For me, it’s like when you ask someone what their business goal is and they say, “To make money”. And well, sure, that’s one of the reasons they run a business, but it’s not a strategy. It doesn’t help make decisions, understand nuances, balance short and long-term factors…

When I’m working with clients and coachees, for me the growth-centric concepts come from looking at real business numbers and talking about metrics. I believe it’s really important to identify what metrics you want to track and to prioritize no more than one metric per team. Once you have identified your one metric that matters, you can evaluate your experiments and efforts on their impact on that metric. That’s a growth concept as well as a product management concept.

“I believe it’s really important to identify what metrics you want to track and to prioritize no more than one metric per team.”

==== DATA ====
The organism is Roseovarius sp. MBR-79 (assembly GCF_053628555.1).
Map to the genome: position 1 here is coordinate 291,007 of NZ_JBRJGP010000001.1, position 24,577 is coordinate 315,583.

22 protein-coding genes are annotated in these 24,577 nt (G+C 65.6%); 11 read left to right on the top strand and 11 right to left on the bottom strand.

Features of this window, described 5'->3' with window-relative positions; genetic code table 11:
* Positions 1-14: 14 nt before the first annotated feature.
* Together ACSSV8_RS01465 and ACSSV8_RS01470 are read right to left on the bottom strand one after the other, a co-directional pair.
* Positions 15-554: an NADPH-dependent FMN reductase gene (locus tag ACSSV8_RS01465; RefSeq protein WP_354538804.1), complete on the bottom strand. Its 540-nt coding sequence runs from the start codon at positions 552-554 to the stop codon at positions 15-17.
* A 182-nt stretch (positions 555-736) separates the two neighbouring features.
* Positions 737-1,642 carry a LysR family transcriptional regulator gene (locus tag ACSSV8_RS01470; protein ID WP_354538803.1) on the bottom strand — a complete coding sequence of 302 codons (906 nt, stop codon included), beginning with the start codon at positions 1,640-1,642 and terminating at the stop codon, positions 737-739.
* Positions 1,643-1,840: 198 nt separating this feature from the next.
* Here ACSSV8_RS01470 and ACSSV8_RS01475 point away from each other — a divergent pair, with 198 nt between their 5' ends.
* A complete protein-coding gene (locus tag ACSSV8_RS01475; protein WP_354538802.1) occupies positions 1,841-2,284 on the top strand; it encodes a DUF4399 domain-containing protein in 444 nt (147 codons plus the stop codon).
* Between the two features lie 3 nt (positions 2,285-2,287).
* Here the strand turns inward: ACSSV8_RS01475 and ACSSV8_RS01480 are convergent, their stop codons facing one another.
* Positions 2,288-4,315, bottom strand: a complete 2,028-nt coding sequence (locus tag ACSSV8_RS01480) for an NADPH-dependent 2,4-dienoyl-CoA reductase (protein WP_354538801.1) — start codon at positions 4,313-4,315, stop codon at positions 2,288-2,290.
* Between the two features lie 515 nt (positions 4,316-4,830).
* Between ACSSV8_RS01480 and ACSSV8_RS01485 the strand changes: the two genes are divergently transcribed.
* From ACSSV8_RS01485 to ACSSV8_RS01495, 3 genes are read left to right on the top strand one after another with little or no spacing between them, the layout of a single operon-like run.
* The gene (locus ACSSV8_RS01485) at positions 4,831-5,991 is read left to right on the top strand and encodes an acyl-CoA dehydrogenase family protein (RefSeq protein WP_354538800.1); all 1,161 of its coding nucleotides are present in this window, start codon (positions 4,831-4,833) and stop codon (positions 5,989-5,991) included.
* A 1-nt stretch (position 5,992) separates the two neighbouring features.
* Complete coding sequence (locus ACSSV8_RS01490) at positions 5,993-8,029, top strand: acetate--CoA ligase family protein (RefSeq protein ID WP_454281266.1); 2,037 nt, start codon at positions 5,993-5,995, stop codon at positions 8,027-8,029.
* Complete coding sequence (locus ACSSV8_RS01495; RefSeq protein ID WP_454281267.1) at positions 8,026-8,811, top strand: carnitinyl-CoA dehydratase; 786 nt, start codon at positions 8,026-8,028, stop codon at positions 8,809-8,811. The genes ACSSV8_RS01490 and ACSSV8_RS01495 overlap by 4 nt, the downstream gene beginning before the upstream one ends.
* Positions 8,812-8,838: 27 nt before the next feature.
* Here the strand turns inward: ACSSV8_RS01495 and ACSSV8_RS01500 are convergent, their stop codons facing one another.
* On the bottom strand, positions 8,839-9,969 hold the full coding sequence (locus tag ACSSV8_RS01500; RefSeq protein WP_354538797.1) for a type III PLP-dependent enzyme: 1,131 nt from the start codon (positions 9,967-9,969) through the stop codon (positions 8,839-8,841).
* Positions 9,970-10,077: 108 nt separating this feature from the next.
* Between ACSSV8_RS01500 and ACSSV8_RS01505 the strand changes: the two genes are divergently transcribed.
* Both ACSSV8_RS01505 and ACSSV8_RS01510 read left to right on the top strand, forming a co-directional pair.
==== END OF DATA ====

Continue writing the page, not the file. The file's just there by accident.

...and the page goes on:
What is the easiest to fix mistake you see out there with your clients? How do you fix it?

Hm. The easiest one to fix is not communicating enough. Most of the other mistakes take learning and patience, but we can usually address communication and teamwork pretty quickly with some new practices around standups, demos, retrospectives, framework for interaction, etc.

Song that captures the ups and down of product development?

That’s a tough one. I think Dolly Parton’s 9 to 5 captures some of the feelings and fears…

Finally, do you have any new things cooking for late 2018 into 2019? Care to share?

I’ve started recording interviews to launch a podcast, which I’ve been thinking about and planning for what feels like forever. I have done so many customer interviews in my life, I thought, I should be using my interviewing skill to help teach others about product science. So, The Product Science Podcast is coming sometime around the new year!

Learn more about Holly’s workshops, connect with her on Twitter, and keep your eyes and ears open for the Product Science podcast.

About the Author
Image of John Cutler
John Cutler
Former Product Evangelist, Amplitude
John Cutler is a former product evangelist and coach at Amplitude. Follow him on Twitter: @johncutlefish